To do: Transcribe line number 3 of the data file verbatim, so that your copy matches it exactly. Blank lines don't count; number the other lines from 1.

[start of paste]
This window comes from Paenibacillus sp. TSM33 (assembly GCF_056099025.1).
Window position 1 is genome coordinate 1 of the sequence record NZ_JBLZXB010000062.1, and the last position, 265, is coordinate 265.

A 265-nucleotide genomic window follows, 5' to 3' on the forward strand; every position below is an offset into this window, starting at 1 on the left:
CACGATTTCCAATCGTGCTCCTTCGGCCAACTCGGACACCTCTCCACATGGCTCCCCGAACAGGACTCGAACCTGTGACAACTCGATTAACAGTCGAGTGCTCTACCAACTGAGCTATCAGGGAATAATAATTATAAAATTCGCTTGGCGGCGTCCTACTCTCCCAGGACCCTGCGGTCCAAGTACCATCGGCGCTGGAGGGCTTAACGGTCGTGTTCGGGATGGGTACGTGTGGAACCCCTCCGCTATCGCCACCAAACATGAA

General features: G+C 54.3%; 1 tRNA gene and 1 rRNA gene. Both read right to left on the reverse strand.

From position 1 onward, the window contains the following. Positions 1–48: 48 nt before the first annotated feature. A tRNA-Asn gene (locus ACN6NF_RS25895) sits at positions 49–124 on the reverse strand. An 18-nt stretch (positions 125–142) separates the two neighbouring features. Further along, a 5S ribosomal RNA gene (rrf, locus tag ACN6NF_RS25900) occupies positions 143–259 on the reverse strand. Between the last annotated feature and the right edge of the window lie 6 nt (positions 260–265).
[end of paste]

A 265-nucleotide genomic window follows, 5' to 3' on the forward strand; every position below is an offset into this window, starting at 1 on the left: